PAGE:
Saturday, February 16, 2013

Trout Duck Blues

The one source I thought I had - the one that, if she ever showed up on ebay again, I was sure was I going to get Trout hatching eggs, has informed me that she sold her stock off a little while ago.

I can't print what I said next, not if I want to keep this a friendly blog. I just wish I'd known she was getting out of the Trouts when she was getting out of them, because I might have nice little flock by now. But - well, these things happen. I'll keep looking. Right now the only place I know that sells hatching eggs or stock is in Texas and they don't ship anything. Not eggs, not adult birds, nada. Phooey. You know you have an obsession with a bird when it's beginning to look like your only options to getting one are taking a round trip train ride to San Antonio for hatching eggs (carrying along an incubator you can use on said train) or flying to Britain to negotiate the importation of a breeding flock - and that these options might necessitate selling off a kidney -and it sounds like a perfectly reasonable solution.

If I had the room I'd buy a batch of the lady's Grey Runners. They are also very good looking birds and she has been wonderfully helpful. Unfortunately, until I win the lottery and move into better digs, I have to be careful about my bird acquisitions, and that means I either give up on the Trouties altogether, or hang in there until I can find what I want. Ah well. Hang in there it is.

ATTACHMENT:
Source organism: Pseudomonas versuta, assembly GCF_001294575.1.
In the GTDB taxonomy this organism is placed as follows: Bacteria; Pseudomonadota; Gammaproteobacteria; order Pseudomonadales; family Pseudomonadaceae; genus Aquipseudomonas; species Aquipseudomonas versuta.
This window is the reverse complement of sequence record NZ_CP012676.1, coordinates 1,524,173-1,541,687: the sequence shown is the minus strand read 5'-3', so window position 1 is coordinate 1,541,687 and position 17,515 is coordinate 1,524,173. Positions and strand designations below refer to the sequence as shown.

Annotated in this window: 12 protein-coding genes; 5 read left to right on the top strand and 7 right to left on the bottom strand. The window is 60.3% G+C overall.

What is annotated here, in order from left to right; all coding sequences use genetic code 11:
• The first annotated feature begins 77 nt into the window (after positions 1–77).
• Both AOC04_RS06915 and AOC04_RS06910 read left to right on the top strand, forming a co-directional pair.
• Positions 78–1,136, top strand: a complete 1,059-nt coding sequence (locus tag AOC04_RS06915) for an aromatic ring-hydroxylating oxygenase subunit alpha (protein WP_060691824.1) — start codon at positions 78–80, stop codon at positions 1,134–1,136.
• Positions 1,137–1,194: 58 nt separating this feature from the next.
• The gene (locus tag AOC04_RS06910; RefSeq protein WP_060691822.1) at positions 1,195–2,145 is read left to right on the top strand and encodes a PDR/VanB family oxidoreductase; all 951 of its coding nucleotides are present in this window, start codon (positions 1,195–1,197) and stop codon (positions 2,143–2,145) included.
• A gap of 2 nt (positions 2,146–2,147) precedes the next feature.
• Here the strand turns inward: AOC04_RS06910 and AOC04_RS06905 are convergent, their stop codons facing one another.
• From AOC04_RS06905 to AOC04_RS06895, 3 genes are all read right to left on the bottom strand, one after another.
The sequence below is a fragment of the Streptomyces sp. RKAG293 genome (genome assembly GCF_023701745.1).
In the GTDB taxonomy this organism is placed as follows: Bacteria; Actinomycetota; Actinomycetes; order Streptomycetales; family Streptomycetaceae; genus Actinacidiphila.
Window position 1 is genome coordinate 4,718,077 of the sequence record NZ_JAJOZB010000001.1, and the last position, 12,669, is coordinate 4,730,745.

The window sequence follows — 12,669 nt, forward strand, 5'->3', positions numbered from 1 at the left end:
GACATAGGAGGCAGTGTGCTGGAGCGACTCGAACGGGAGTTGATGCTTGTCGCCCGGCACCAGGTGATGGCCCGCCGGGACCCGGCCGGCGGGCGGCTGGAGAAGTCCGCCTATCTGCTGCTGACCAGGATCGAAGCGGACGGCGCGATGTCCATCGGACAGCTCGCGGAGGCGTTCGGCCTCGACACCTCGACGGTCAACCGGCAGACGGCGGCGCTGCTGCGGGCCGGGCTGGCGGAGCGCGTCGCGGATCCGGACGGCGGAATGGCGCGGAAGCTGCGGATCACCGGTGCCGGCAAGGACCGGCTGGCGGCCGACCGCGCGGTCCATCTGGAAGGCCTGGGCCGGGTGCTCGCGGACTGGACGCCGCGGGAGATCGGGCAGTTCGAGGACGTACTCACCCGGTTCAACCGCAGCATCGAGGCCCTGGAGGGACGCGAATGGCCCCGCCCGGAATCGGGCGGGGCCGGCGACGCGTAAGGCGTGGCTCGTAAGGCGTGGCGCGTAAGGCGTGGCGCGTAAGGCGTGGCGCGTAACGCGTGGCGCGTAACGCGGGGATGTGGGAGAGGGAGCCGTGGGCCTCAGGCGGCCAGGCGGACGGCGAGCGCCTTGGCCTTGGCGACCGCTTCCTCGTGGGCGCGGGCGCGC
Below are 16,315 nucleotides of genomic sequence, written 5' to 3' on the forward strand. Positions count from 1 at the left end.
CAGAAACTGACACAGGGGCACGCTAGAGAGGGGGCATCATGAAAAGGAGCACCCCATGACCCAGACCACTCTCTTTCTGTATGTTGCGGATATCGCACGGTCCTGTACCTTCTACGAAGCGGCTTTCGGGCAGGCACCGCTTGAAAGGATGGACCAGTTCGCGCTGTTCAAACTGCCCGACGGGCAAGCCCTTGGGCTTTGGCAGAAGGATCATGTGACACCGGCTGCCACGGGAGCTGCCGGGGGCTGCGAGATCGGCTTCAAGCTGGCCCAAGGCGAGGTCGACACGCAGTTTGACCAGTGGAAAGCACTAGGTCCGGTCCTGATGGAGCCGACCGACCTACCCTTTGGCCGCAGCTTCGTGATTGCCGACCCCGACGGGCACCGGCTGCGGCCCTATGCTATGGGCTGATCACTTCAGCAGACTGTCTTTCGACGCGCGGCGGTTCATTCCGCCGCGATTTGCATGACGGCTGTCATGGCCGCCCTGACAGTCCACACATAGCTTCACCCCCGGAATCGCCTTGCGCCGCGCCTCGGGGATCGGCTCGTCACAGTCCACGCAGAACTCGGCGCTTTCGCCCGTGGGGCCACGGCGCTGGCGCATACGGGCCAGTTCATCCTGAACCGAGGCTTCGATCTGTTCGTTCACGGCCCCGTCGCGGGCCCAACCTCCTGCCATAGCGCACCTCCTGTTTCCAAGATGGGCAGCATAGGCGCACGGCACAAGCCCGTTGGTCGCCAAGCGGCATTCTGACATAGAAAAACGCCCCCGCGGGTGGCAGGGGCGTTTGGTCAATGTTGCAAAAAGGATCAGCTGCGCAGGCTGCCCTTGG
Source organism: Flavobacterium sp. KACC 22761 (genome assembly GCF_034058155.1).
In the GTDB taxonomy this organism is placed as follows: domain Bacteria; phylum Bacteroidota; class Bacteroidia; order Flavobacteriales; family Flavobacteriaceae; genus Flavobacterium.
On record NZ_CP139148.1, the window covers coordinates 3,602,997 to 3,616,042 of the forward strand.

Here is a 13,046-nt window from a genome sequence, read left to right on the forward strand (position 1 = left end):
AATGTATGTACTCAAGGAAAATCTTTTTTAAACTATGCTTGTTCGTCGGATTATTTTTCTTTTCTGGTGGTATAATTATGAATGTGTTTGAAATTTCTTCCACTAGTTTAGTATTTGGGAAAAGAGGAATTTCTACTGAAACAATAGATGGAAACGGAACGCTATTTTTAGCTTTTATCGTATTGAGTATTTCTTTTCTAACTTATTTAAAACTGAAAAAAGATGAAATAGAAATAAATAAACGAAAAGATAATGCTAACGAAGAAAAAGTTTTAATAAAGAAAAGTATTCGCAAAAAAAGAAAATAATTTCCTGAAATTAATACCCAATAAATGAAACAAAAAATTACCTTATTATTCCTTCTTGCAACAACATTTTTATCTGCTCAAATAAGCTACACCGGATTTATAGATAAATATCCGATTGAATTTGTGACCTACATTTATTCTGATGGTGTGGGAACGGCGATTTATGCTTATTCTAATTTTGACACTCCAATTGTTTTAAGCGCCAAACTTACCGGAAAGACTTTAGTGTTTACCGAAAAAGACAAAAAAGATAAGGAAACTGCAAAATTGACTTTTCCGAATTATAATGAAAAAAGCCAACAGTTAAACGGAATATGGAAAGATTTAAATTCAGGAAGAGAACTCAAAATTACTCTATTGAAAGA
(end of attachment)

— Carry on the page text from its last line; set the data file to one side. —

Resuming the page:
I hear Britain is lovely this time of year :).

Monday, February 11, 2013

Taking a Shillelagh to My Fears

I finally went back to the gym today. It's been probably a good eight years or more since I've been there, and sitting in the parking lot looking at the front door was the hardest part. I'm not even looking to lose weight, although I know it's going to be an inevitable outcome if I do this right. I'm looking to feel better. I'm looking forward to going on a hike without feeling like my lungs are on fire. I want to shop for clothes again. I want to know I can go out in the back yard and dig holes all damned day long if it is necessary.

My brother is on the telephone telling me that the hall is hiring any moment and it's a plum job that could last for months, and I have spent a weekend getting bent out of shape over it. I'm on the verge of running around on high-gear panic. The kids aren't ready, I'm not ready, do I really have enough travel money to cover this until payday...? And then calling the hall and finding out I haven't moved an inch on the out of work list was  crashing, crushing, wondering are they ever going to send me out to work again? Of course they are. Eventually. Maybe not now. Probably not now. But eventually.

So I'm online now, blogging away, to tell myself to chill the hell on out. I have a check list. I know how to prioritize. If I got called to work today, then things would have this interesting way of just working themselves out. If I don't, I'm still setting up and meeting goals. Everything is going to be all right one way or seven.

Friday, January 11, 2013

The Underfunded Blues